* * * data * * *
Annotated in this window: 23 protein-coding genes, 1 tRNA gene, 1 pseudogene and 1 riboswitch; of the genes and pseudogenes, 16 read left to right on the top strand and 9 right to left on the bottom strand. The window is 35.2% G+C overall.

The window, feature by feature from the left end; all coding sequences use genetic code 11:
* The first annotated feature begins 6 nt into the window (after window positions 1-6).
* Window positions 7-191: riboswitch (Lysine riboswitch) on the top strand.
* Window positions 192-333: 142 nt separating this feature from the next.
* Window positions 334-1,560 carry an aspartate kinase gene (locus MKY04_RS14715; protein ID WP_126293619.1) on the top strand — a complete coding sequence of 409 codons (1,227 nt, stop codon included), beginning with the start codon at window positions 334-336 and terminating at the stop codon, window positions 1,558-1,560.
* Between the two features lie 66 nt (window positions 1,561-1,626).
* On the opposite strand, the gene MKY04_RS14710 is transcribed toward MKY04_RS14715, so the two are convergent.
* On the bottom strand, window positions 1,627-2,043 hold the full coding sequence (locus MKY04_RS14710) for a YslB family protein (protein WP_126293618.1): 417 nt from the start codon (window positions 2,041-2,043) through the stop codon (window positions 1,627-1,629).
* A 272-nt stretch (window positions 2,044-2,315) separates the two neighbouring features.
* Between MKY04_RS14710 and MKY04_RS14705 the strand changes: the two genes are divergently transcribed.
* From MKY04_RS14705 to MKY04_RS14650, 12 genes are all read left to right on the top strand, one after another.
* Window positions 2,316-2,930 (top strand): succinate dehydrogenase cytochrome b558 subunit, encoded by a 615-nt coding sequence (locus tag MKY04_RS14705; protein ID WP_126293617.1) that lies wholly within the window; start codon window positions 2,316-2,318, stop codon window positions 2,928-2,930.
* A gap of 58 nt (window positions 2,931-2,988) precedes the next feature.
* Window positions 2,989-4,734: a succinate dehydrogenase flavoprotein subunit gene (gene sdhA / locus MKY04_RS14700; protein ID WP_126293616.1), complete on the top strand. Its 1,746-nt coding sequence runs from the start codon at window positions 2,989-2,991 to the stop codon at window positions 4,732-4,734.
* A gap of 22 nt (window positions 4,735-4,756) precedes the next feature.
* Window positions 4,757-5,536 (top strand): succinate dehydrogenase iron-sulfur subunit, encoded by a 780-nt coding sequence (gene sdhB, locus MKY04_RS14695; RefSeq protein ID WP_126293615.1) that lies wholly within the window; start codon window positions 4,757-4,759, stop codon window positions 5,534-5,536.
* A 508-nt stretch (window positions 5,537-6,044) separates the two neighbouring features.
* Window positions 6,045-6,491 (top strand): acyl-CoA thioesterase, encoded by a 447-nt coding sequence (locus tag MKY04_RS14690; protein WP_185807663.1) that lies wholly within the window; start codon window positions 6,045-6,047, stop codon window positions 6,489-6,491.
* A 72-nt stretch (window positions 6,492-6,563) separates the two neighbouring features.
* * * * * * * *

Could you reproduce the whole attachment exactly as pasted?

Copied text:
Annotated in this window: 23 protein-coding genes, 1 tRNA gene, 1 pseudogene and 1 riboswitch; of the genes and pseudogenes, 16 read left to right on the top strand and 9 right to left on the bottom strand. The window is 35.2% G+C overall.

The window, feature by feature from the left end; all coding sequences use genetic code 11:
* The first annotated feature begins 6 nt into the window (after window positions 1-6).
* Window positions 7-191: riboswitch (Lysine riboswitch) on the top strand.
* Window positions 192-333: 142 nt separating this feature from the next.
* Window positions 334-1,560 carry an aspartate kinase gene (locus MKY04_RS14715; protein ID WP_126293619.1) on the top strand — a complete coding sequence of 409 codons (1,227 nt, stop codon included), beginning with the start codon at window positions 334-336 and terminating at the stop codon, window positions 1,558-1,560.
* Between the two features lie 66 nt (window positions 1,561-1,626).
* On the opposite strand, the gene MKY04_RS14710 is transcribed toward MKY04_RS14715, so the two are convergent.
* On the bottom strand, window positions 1,627-2,043 hold the full coding sequence (locus MKY04_RS14710) for a YslB family protein (protein WP_126293618.1): 417 nt from the start codon (window positions 2,041-2,043) through the stop codon (window positions 1,627-1,629).
* A 272-nt stretch (window positions 2,044-2,315) separates the two neighbouring features.
* Between MKY04_RS14710 and MKY04_RS14705 the strand changes: the two genes are divergently transcribed.
* From MKY04_RS14705 to MKY04_RS14650, 12 genes are all read left to right on the top strand, one after another.
* Window positions 2,316-2,930 (top strand): succinate dehydrogenase cytochrome b558 subunit, encoded by a 615-nt coding sequence (locus tag MKY04_RS14705; protein ID WP_126293617.1) that lies wholly within the window; start codon window positions 2,316-2,318, stop codon window positions 2,928-2,930.
* A gap of 58 nt (window positions 2,931-2,988) precedes the next feature.
* Window positions 2,989-4,734: a succinate dehydrogenase flavoprotein subunit gene (gene sdhA / locus MKY04_RS14700; protein ID WP_126293616.1), complete on the top strand. Its 1,746-nt coding sequence runs from the start codon at window positions 2,989-2,991 to the stop codon at window positions 4,732-4,734.
* A gap of 22 nt (window positions 4,735-4,756) precedes the next feature.
* Window positions 4,757-5,536 (top strand): succinate dehydrogenase iron-sulfur subunit, encoded by a 780-nt coding sequence (gene sdhB, locus MKY04_RS14695; RefSeq protein ID WP_126293615.1) that lies wholly within the window; start codon window positions 4,757-4,759, stop codon window positions 5,534-5,536.
* A 508-nt stretch (window positions 5,537-6,044) separates the two neighbouring features.
* Window positions 6,045-6,491 (top strand): acyl-CoA thioesterase, encoded by a 447-nt coding sequence (locus tag MKY04_RS14690; protein WP_185807663.1) that lies wholly within the window; start codon window positions 6,045-6,047, stop codon window positions 6,489-6,491.
* A 72-nt stretch (window positions 6,492-6,563) separates the two neighbouring features.